So, where do you begin when leading a truly great learning organisation?

For starters, let's begin with opening up and giving permission for staff to be innovative and challenge practice. Let's really look at our own courses, sessions, interactions and interventions. Curiosity of what works and in what circumstances is critical.

We then mix in a group of staff who have self-selected to be part of a new Innovation Group, with a brief to explore what works in education, using internal evaluation and external educational research. We began with Geoff Petty's work on evidence based teaching [2] and then onto the work of the Education Endowment Foundation (EEF) with their work on the Teaching and Learning Toolkit [3].

Outward Bound strive to ensure our courses are memorable, meaningful and motivational. It's our emotional connection that is always such a powerful driver of the deep learning experience.

It is important for us at Outward Bound to look at the wider field of educational research, and in many cases what works in the traditional classroom. The challenge is in reviewing the research and making the transfer to our outdoor classrooms, in the wild, on the river, on the rock and on expedition.

So drilling down into a single area of practice, the Innovation Group looked at “feedback”, again linking back to the EEF Teaching and Learning Toolkit. So you end up exploring what feedback actually looks like in Outward Bound, how this should look and feel to both the student and instructor, keeping in mind the dynamics of the emotional transaction that is so important to the overall success of our work. As an organisation we have strived to ensure our courses are memorable, meaningful and motivational. It's our emotional connection that is always such a powerful driver of the deep learning experience.

Innovation for continuous improvement

In creating an Innovation Group at Outward Bound Loch Eil we asked the team to be transparent with their work. They were tasked with setting up an internal blog to document the review of the research and their own learning journey, in a hope to create an accessible resource for instructors. It's early days, they are six months in, but with permission to innovate and learning at the core of our experience, the results of the team's work are already making a difference to the young people who attend Outward Bound.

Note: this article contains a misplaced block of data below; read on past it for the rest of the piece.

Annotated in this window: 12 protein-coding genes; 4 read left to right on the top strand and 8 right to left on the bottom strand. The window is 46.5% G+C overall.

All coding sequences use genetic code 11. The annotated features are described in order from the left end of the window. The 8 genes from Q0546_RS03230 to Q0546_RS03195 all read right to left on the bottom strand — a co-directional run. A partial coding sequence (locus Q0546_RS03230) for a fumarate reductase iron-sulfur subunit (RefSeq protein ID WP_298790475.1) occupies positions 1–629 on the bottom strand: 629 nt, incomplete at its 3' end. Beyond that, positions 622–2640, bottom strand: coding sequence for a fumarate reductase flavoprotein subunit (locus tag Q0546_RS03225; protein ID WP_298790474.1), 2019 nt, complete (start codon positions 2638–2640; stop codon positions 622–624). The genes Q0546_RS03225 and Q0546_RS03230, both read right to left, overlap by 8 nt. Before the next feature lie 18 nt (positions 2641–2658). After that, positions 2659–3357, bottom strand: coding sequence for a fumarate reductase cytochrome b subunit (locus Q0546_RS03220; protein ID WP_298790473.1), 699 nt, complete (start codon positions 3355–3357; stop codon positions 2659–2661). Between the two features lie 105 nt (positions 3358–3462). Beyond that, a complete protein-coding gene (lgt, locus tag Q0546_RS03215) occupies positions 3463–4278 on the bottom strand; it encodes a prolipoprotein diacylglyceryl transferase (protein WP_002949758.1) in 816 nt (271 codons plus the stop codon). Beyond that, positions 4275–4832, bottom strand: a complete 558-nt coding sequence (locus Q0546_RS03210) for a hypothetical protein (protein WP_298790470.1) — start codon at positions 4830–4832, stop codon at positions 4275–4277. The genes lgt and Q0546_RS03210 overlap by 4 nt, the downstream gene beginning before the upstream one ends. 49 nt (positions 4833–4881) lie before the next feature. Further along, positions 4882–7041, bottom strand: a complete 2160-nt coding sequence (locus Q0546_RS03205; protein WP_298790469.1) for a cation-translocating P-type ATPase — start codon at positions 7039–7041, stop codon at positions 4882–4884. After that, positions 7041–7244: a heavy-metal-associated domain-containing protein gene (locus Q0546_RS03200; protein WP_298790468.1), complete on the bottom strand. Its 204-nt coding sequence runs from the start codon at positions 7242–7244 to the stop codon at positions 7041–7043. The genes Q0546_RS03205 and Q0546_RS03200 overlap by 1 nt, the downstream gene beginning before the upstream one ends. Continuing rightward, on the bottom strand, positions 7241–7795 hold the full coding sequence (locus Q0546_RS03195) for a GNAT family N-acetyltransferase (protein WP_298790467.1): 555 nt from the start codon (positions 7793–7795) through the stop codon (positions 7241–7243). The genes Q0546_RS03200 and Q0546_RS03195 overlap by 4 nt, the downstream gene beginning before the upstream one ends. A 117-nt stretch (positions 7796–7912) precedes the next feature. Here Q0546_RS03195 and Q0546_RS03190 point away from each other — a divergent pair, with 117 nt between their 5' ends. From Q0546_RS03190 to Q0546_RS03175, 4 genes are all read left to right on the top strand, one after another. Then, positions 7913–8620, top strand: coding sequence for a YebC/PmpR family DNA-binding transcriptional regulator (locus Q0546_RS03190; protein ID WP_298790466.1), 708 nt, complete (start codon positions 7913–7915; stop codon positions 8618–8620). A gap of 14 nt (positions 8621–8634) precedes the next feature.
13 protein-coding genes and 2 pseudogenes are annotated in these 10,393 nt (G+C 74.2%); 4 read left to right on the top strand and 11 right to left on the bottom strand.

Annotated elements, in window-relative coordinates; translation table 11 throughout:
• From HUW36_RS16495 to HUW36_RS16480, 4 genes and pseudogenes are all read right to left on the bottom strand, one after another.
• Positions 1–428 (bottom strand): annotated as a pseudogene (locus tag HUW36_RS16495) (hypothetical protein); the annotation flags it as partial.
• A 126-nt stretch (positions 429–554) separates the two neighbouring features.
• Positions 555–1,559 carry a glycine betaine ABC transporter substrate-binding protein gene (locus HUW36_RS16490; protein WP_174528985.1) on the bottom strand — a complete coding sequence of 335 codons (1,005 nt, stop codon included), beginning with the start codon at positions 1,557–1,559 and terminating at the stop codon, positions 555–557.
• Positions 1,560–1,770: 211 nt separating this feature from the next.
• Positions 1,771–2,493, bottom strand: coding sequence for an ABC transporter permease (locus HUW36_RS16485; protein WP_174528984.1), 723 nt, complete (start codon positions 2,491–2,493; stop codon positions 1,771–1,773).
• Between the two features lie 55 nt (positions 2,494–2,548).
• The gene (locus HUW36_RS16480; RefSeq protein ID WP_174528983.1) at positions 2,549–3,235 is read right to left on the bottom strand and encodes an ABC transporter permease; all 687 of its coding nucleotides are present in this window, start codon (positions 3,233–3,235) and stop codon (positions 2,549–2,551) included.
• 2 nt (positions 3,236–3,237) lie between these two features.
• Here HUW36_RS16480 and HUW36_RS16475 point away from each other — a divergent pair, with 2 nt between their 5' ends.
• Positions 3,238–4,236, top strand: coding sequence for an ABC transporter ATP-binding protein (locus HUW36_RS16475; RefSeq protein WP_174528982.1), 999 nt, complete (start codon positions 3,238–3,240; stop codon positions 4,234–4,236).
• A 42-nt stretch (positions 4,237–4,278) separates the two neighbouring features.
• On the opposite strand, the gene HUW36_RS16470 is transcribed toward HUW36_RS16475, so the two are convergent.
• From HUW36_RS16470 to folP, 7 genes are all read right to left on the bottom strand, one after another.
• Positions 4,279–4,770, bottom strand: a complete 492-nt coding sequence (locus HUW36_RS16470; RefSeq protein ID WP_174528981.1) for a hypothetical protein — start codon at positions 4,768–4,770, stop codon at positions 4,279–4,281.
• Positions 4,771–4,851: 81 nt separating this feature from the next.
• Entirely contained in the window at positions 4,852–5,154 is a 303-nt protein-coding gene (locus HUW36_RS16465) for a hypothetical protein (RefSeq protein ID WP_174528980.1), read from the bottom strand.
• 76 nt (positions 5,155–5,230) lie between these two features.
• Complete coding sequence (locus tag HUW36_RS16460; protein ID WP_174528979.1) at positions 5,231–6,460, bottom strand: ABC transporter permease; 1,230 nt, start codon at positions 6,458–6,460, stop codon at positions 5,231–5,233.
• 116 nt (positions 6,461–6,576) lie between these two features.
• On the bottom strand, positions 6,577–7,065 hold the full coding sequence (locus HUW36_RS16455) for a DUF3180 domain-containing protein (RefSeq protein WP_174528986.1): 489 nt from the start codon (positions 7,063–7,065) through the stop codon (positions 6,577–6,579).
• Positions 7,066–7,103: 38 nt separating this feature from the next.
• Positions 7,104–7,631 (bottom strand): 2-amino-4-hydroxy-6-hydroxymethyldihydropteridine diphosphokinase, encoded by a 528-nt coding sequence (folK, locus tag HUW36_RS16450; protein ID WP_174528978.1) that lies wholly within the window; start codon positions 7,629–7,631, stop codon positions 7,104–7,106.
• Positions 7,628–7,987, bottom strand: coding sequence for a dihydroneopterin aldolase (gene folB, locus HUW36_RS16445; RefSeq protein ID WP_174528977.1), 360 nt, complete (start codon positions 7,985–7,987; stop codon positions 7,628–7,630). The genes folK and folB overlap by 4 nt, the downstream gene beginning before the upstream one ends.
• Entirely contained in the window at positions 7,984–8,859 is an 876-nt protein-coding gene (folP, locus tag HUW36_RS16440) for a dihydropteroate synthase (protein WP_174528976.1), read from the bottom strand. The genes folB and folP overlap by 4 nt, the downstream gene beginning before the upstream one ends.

The key takeaway from this article is this:

  • Use innovation as a construct to give permission to experiment
  • Experiment based on sound international educational research
  • Use the educational research, applied in your own learning context, to improve your pedagogy. 

David Exeter is Head of Centre at Outward Bound Loch Eil in the Scottish Highlands. His most recent published work is contained in the International Handbook of Outdoor Studies, published by Routledge. You can also read his interview with The Scotsman on his first year as Head of Centre at Loch Eil. Connect with David on LinkedIn.

Sean Comiskey is a Learning and Adventure Manager, with over ten years instructional experience within Outward Bound. He is an outdoor educator and experienced coach.


[1] Simon Beames and Mike Brown. Adventurous Learning: A Pedagogy for a Changing World (2016). Published by Routledge, 711 Third Avenue, New York

[2] Geoff Petty. Evidence Based Teaching (2009). 

[3] Education Endowment Foundation